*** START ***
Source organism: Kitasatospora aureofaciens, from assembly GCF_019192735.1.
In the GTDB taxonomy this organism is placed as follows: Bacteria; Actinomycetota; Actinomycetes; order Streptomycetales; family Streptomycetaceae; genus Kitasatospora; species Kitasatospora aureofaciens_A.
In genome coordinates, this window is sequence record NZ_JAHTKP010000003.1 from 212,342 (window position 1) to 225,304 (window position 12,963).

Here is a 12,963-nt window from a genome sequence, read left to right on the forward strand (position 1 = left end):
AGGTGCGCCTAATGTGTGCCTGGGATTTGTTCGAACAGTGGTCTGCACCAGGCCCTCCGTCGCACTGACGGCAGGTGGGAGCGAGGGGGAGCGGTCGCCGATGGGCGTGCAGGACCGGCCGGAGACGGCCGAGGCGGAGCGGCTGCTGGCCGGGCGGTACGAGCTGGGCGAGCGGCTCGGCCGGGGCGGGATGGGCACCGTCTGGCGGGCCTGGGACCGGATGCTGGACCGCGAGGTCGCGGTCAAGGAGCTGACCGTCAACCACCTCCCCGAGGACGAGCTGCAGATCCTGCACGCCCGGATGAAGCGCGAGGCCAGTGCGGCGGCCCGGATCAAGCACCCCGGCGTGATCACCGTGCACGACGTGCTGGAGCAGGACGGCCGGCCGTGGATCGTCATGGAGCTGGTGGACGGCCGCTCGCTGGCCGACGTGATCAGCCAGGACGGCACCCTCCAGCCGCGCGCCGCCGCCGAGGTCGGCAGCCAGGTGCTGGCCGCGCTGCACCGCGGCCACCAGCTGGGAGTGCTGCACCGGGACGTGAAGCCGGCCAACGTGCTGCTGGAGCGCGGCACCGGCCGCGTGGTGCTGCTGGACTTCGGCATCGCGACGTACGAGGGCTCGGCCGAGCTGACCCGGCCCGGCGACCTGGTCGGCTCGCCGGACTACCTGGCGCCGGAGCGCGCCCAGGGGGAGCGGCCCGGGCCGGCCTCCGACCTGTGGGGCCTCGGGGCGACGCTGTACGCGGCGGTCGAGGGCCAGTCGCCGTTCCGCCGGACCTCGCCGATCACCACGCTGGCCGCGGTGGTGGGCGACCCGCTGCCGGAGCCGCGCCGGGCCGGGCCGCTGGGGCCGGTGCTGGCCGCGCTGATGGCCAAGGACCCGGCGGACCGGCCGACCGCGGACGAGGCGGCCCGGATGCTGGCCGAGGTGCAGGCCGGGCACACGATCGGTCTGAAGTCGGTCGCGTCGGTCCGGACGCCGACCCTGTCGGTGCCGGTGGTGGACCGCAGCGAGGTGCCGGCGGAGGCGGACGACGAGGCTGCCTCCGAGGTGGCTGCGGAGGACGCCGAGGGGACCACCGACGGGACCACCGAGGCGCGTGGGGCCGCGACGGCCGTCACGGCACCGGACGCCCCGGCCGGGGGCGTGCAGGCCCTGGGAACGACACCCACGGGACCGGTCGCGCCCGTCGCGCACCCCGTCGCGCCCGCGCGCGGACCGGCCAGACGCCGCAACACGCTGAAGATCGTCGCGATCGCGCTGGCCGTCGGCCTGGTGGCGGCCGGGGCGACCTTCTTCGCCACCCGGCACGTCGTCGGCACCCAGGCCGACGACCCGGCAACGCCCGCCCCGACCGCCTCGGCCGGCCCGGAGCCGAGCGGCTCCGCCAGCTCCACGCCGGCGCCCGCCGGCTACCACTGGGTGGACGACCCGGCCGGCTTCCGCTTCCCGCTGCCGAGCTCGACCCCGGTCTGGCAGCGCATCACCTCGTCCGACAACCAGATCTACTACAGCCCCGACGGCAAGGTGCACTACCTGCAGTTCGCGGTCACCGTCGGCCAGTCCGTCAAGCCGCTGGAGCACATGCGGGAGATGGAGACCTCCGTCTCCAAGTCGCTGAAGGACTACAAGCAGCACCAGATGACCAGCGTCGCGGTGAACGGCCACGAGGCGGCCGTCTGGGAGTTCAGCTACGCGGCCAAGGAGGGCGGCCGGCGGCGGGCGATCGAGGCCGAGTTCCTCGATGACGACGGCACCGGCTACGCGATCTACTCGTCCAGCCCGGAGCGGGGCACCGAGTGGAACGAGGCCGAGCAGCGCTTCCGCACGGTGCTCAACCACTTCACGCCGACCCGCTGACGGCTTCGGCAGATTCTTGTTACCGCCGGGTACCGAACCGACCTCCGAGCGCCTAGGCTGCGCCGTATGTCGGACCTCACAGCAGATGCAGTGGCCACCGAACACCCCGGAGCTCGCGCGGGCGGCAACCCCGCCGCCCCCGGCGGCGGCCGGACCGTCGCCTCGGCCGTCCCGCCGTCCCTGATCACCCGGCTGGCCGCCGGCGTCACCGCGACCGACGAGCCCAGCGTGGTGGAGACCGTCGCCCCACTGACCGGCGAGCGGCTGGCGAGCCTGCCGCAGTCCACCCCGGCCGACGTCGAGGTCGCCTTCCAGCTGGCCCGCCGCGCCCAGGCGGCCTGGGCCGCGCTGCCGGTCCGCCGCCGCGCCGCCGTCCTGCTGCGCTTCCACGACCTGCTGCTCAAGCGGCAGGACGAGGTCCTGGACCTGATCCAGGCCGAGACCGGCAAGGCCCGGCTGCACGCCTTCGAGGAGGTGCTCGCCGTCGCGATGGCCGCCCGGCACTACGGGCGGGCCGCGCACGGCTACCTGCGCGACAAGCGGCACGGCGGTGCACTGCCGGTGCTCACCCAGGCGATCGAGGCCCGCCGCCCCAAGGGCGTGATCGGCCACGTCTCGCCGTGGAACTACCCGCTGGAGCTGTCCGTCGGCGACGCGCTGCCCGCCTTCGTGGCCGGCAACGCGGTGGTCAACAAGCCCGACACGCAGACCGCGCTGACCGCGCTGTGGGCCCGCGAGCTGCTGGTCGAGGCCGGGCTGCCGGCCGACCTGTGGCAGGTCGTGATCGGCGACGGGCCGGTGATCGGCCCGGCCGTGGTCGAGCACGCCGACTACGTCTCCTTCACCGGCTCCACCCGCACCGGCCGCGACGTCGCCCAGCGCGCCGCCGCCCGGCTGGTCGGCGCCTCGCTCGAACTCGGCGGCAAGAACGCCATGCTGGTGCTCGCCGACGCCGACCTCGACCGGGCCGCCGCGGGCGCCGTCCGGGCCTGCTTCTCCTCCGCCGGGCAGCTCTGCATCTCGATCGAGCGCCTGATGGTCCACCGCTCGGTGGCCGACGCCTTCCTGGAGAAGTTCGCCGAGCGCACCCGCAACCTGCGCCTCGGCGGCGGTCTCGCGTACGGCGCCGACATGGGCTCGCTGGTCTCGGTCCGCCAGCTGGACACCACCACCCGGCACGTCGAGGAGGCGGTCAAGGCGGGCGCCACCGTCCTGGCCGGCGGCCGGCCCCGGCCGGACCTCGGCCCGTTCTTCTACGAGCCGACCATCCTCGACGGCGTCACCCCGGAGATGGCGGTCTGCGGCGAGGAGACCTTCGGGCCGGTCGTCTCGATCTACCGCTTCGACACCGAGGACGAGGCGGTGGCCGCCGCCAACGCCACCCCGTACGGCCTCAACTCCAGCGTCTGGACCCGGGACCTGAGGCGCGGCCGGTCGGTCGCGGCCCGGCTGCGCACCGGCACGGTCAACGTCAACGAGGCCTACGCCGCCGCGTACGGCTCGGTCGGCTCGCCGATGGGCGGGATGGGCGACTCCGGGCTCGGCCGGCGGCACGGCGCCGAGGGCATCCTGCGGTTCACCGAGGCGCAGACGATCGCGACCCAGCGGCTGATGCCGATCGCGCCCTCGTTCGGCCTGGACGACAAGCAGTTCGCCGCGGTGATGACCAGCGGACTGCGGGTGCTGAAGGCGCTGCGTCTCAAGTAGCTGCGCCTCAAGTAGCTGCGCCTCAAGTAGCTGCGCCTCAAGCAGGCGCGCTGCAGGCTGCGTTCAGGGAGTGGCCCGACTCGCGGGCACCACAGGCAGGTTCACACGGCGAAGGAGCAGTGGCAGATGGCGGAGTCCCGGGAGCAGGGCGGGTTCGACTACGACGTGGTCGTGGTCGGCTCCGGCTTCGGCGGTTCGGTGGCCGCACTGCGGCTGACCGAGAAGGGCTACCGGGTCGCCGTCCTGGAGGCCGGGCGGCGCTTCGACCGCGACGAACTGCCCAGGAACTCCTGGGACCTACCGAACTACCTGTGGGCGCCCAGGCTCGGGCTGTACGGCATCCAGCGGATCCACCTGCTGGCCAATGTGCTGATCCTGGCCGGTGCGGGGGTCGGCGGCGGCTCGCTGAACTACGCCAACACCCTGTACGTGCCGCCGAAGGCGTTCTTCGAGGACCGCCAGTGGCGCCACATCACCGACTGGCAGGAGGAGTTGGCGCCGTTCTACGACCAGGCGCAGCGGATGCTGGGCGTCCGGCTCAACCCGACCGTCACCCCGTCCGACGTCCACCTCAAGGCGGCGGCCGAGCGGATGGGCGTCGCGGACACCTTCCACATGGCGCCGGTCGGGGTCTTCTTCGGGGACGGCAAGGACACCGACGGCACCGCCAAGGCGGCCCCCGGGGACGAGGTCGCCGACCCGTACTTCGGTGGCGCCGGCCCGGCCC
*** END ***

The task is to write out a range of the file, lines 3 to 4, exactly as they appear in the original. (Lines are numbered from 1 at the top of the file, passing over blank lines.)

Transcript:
In genome coordinates, this window is sequence record NZ_JAHTKP010000003.1 from 212,342 (window position 1) to 225,304 (window position 12,963).

Here is a 12,963-nt window from a genome sequence, read left to right on the forward strand (position 1 = left end):